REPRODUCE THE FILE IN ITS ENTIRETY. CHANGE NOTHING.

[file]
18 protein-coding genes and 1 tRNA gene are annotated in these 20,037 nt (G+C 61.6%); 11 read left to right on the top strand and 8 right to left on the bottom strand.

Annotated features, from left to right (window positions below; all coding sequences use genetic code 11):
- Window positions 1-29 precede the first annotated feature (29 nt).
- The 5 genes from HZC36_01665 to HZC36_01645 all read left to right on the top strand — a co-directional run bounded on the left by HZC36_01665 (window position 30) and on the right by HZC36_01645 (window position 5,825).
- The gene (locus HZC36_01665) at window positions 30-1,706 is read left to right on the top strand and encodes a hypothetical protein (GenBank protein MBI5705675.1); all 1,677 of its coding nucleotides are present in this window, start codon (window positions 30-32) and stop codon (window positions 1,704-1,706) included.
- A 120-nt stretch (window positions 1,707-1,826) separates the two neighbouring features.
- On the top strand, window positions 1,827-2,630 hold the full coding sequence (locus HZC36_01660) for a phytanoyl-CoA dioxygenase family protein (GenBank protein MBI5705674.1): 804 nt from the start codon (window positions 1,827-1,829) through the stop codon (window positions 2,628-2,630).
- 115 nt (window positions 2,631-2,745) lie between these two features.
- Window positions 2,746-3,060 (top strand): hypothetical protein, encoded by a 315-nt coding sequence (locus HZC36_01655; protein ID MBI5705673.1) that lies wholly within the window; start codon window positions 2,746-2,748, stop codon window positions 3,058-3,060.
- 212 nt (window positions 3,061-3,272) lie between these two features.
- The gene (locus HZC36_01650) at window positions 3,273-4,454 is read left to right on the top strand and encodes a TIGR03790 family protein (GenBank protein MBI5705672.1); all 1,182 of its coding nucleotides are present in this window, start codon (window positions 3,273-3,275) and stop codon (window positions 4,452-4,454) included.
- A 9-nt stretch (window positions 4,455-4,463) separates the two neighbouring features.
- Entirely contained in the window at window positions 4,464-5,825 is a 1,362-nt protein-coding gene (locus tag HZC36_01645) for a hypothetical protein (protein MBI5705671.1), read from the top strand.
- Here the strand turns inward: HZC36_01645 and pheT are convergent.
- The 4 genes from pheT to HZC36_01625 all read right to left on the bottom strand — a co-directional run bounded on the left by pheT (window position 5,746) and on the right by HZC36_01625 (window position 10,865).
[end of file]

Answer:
18 protein-coding genes and 1 tRNA gene are annotated in these 20,037 nt (G+C 61.6%); 11 read left to right on the top strand and 8 right to left on the bottom strand.

Annotated features, from left to right (window positions below; all coding sequences use genetic code 11):
- Window positions 1-29 precede the first annotated feature (29 nt).
- The 5 genes from HZC36_01665 to HZC36_01645 all read left to right on the top strand — a co-directional run bounded on the left by HZC36_01665 (window position 30) and on the right by HZC36_01645 (window position 5,825).
- The gene (locus HZC36_01665) at window positions 30-1,706 is read left to right on the top strand and encodes a hypothetical protein (GenBank protein MBI5705675.1); all 1,677 of its coding nucleotides are present in this window, start codon (window positions 30-32) and stop codon (window positions 1,704-1,706) included.
- A 120-nt stretch (window positions 1,707-1,826) separates the two neighbouring features.
- On the top strand, window positions 1,827-2,630 hold the full coding sequence (locus HZC36_01660) for a phytanoyl-CoA dioxygenase family protein (GenBank protein MBI5705674.1): 804 nt from the start codon (window positions 1,827-1,829) through the stop codon (window positions 2,628-2,630).
- 115 nt (window positions 2,631-2,745) lie between these two features.
- Window positions 2,746-3,060 (top strand): hypothetical protein, encoded by a 315-nt coding sequence (locus HZC36_01655; protein ID MBI5705673.1) that lies wholly within the window; start codon window positions 2,746-2,748, stop codon window positions 3,058-3,060.
- 212 nt (window positions 3,061-3,272) lie between these two features.
- The gene (locus HZC36_01650) at window positions 3,273-4,454 is read left to right on the top strand and encodes a TIGR03790 family protein (GenBank protein MBI5705672.1); all 1,182 of its coding nucleotides are present in this window, start codon (window positions 3,273-3,275) and stop codon (window positions 4,452-4,454) included.
- A 9-nt stretch (window positions 4,455-4,463) separates the two neighbouring features.
- Entirely contained in the window at window positions 4,464-5,825 is a 1,362-nt protein-coding gene (locus tag HZC36_01645) for a hypothetical protein (protein MBI5705671.1), read from the top strand.
- Here the strand turns inward: HZC36_01645 and pheT are convergent.
- The 4 genes from pheT to HZC36_01625 all read right to left on the bottom strand — a co-directional run bounded on the left by pheT (window position 5,746) and on the right by HZC36_01625 (window position 10,865).